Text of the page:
Niemann-Pick disease types A and B occur when the body lacks enzymes needed to break down sphingomyelin.
Niemann-Pick disease type C occurs when the body is not able to break down cholesterol and other lipids.
Symptoms vary by type but may include intellectual disability and neurologic problems.
The diagnosis is based on the results of prenatal screening tests, newborn screening tests (for types A and B), or biopsy of the liver.
Niemann-Pick disease cannot be cured.
There are different types of inherited disorders Inheritance of Single-Gene Disorders Genes are segments of deoxyribonucleic acid (DNA) that contain the code for a specific protein that functions in one or more types of cells in the body or code for functional RNA molecules.... read more . In Niemann-Pick disease, both parents of the affected child carry a copy of the abnormal gene. Because usually two copies of the abnormal gene are necessary for the disorder to occur, usually neither parent has the disorder. (See also Overview of Hereditary Metabolic Disorders Overview of Hereditary Metabolic Disorders Hereditary metabolic disorders are inherited genetic conditions that cause metabolism problems. Heredity is the passing of genes from one generation to the next. Children inherit their parents'... read more .)
Sphingolipidoses occur when people do not have the enzymes needed to break down (metabolize) sphingolipids, which are compounds that protect the cell surface and serve certain functions in the cells. There are many types of sphingolipidoses besides Niemann-Pick disease types A and B:
Types of Niemann-Pick disease
Niemann-Pick disease has several types. In types A and B, the deficiency of a specific enzyme called sphingomyelinase results in the accumulation of sphingomyelin (a product of fat metabolism). In type C, there is a defect in how fats (lipids) are moved around in a cell, resulting in accumulation of cholesterol and other fatty substances.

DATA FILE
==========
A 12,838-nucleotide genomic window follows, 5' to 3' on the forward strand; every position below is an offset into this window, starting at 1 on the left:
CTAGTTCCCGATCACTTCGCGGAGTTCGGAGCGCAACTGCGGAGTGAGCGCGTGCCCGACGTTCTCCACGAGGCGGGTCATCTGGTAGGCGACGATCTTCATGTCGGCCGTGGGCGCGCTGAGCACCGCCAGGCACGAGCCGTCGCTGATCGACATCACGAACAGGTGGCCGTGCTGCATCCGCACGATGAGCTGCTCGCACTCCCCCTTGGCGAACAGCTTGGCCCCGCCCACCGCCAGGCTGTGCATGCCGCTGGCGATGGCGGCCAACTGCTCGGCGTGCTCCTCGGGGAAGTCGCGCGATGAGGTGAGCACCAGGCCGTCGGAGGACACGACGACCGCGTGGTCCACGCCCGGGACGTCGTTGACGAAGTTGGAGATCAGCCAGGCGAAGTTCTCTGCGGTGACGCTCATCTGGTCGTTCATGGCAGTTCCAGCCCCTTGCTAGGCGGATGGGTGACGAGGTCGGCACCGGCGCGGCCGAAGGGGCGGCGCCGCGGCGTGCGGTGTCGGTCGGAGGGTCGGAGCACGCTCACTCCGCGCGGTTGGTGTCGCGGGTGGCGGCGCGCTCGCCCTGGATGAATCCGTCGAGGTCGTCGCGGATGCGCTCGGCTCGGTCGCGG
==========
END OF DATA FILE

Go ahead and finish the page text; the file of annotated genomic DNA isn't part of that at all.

The most severe forms tend to occur in Ashkenazi Jewish people. The milder forms occur in all ethnic groups.
Children with type A (the most severe form) fail to grow normally and have several neurologic problems. These children usually die by age 2 or 3.
Children with type B develop fatty growths in the skin, areas of dark pigmentation, and an enlarged liver, spleen, and lymph nodes. They may be intellectually disabled Intellectual Disability Intellectual disability is significantly below average intellectual functioning present from birth or early infancy, causing limitations in the ability to conduct normal activities of daily... read more .
Children with type C develop symptoms during childhood, with seizures and neurologic deterioration. Type C is always fatal, and most children die before age 20.
Diagnosis of Niemann-Pick Disease
Prenatal screening tests
Newborn screening tests and/or biopsy of the liver
Blood and sometimes DNA tests